With these quotations, compare the following from Saint John:

Chap. v. 13. "And he that was healed wist not who it was; for Jesus had conveyed himself away, a multitude being in that place." Chap, vi. 15. When Jesus therefore perceived that they would come and take him by force to make him a king, he departed again into a mountain himself alone."

In this last instance, Saint John gives the motive of Christ's conduct, which is left unexplained by the other evangelists, who have related the conduct itself.

V. Another, and a more singular circumstance



in Christ's ministry, was the reserve, which, for some time, and upon some occasions, at least, he used in declaring his own character, and his leaving it to be collected from his works rather than I his professions. Just reasons for this reserve have [ been assigned.* But it is not what one would have expected. We meet with it in Saint Matthew's Gospel: (chap. xvi. 20.) " Then charged he his disciples, that they should tell no man that he was Jesus the Christ." Again, and upon a different occasion, in Saint Mark's (chap. iii. 11.) " And unclean spirits, when they saw him, fell down before him, and cried, saying, Thou art the Son of God: and he straitly charged them that they should not make him known." Another instance similar to រ this last is recorded by Saint Luke, (chap. iv. 41.) What we thus find in the three evangelists, appears also in a passage of Saint John, (chap. x. 24. 25.) "Then came the Jews round about him, and said unto him, How long dost thou make us to doubt? If thou be the Christ, tell us plainly." The occasion here was different from any of the rest; and it was indirect. We only discover Christ's conduct through the upbraidings of his adversaries. But all this strengthens the argument. had rather at any rate surprise a coincidence in some oblique allusion, than to read it in broad assertions.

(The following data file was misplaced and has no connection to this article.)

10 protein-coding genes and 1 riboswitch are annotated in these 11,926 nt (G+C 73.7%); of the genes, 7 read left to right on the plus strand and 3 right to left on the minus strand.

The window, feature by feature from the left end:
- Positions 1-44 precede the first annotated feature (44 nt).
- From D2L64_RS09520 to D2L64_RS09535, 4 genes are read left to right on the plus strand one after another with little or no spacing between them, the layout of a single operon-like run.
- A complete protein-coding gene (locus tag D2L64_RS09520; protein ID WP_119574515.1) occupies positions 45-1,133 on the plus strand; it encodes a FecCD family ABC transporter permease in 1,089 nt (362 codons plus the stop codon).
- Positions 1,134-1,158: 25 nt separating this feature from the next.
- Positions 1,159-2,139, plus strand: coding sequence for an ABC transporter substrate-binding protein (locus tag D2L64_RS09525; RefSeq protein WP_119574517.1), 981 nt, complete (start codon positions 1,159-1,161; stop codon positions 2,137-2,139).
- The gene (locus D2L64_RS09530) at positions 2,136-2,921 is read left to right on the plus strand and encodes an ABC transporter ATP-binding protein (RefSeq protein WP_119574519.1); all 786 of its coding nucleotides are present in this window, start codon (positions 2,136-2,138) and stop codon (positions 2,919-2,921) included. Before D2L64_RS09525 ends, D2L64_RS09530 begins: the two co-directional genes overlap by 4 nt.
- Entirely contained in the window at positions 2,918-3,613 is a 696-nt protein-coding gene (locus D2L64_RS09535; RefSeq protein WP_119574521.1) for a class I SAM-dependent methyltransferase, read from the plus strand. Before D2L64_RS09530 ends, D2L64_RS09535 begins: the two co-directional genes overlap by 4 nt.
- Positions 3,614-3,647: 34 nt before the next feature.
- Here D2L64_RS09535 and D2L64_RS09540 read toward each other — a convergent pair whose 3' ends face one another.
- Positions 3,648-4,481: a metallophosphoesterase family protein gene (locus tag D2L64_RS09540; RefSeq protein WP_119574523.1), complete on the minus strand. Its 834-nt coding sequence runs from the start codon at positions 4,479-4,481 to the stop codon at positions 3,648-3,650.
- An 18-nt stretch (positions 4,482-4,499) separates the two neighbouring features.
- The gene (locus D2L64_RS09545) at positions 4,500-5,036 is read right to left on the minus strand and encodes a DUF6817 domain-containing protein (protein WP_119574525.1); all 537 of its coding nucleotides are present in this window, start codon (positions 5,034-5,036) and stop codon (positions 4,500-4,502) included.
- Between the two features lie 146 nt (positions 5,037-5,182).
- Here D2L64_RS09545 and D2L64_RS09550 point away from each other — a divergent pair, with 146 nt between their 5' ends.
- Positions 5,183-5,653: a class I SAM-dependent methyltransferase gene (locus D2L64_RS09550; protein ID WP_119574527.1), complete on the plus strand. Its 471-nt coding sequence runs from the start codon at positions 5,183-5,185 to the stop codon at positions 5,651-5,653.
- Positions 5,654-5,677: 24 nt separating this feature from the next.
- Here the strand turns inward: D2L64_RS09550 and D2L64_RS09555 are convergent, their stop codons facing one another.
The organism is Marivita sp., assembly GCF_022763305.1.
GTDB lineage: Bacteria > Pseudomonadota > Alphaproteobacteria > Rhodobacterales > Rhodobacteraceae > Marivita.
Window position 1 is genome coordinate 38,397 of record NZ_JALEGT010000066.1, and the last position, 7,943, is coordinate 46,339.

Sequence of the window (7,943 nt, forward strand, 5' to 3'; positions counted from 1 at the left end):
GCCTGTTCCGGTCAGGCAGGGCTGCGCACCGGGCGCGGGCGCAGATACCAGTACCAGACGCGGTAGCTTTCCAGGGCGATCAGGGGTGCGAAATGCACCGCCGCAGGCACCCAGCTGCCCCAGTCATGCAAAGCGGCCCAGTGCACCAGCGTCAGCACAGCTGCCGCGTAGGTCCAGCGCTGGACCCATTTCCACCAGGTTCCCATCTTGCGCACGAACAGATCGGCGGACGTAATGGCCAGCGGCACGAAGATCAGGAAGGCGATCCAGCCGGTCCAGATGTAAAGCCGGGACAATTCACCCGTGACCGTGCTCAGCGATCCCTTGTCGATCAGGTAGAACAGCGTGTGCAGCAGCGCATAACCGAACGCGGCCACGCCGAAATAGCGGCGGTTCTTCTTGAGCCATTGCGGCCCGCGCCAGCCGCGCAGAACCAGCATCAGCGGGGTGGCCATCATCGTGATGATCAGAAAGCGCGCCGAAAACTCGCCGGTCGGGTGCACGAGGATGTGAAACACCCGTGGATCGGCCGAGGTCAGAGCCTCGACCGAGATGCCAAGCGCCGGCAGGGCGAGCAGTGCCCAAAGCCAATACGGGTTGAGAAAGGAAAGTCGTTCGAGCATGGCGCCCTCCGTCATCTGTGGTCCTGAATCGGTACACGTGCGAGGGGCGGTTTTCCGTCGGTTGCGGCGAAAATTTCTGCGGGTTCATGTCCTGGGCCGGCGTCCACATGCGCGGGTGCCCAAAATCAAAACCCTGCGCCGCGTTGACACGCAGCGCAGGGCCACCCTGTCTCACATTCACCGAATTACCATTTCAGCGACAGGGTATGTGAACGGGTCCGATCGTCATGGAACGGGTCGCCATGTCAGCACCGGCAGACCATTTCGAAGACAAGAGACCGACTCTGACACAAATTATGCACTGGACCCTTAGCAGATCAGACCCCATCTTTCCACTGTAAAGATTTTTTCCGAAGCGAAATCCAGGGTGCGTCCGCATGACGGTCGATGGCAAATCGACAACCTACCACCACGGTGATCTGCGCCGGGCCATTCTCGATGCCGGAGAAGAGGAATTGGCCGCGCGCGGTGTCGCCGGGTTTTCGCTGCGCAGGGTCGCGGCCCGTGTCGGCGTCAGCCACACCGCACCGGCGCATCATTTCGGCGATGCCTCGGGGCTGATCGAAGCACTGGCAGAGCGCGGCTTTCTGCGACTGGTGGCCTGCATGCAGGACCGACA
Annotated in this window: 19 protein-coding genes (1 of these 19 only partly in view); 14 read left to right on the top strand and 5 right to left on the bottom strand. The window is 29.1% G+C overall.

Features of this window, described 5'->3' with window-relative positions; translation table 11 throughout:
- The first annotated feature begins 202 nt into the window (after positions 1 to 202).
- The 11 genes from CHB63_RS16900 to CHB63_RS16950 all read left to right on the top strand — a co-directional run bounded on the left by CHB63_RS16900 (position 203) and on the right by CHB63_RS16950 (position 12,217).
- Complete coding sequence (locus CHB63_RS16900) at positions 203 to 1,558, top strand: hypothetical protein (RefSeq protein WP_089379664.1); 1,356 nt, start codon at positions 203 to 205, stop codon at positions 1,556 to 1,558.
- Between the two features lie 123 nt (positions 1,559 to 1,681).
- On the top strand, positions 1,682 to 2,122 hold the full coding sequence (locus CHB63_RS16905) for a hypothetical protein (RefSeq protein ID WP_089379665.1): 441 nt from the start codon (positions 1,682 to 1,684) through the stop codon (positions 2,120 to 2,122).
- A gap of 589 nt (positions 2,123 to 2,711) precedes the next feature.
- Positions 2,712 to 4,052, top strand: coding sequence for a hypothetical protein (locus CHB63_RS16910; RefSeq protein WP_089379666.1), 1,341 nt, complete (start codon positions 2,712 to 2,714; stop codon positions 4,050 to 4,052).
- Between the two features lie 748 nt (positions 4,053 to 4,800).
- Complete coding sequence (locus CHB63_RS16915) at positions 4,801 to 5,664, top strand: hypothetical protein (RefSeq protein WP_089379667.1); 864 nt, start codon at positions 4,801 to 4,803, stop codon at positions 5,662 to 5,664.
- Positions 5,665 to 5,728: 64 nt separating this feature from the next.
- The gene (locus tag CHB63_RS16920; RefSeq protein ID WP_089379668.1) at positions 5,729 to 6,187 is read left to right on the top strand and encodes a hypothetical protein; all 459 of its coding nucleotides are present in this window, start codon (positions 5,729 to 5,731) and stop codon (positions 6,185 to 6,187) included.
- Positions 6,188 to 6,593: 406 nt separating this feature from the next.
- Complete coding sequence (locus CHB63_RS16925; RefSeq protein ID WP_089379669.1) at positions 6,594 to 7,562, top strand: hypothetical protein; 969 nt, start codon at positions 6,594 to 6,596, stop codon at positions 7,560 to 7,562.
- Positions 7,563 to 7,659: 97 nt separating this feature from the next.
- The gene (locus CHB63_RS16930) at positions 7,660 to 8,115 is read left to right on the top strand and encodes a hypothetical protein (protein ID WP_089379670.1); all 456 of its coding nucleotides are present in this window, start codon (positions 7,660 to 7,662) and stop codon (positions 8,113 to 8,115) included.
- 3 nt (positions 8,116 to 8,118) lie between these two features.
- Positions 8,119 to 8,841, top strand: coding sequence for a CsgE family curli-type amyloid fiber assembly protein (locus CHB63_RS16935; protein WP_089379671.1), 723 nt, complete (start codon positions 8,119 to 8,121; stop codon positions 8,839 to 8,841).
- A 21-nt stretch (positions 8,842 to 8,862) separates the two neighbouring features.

VI. In our Lord's commerce with his disciples, one very observable particular is the difficulty which they found in understanding him, when he spoke to them of the future part of his history, especially of what related to his passion or resurrection. This difficulty produced, as was natural, a wish in them to ask for farther explanation; from which, however, they appear to have been sometimes kept back, by the fear of giving offence. All these circumstances are distinctly noticed by Mark and Luke upon the occasion of his informing them (probably for the first time,) that the Son of man should be delivered into the hands of men. "They understood not," the evangelists tell us," this say ing, and it was hid from them, that they perceived

*See Locke's Reasonableness of Christianity.

it not; and they feared to ask him of that saying." Luke ix. 45. Mark ix. 32. In Saint John's Gos pel we have, on a different occasion, and in a different instance, the same difficulty of apprehension, the same curiosity, and the same restraint"A little while, and ye shall not see me : and again, a little while, and ye shall see me; because I go to the Father. Then said some of his disciples among themselves, What is this that he saith unto us? A little while, and ye shall not see me and again, A little while, and ye shall see and, Because I go to the Father? They said therefore, What is this that he saith, A little while? we cannot tell what he saith. Now Jesus knew that they were desirous to ask him, and said unto them," &c. John xvi. 16, &c.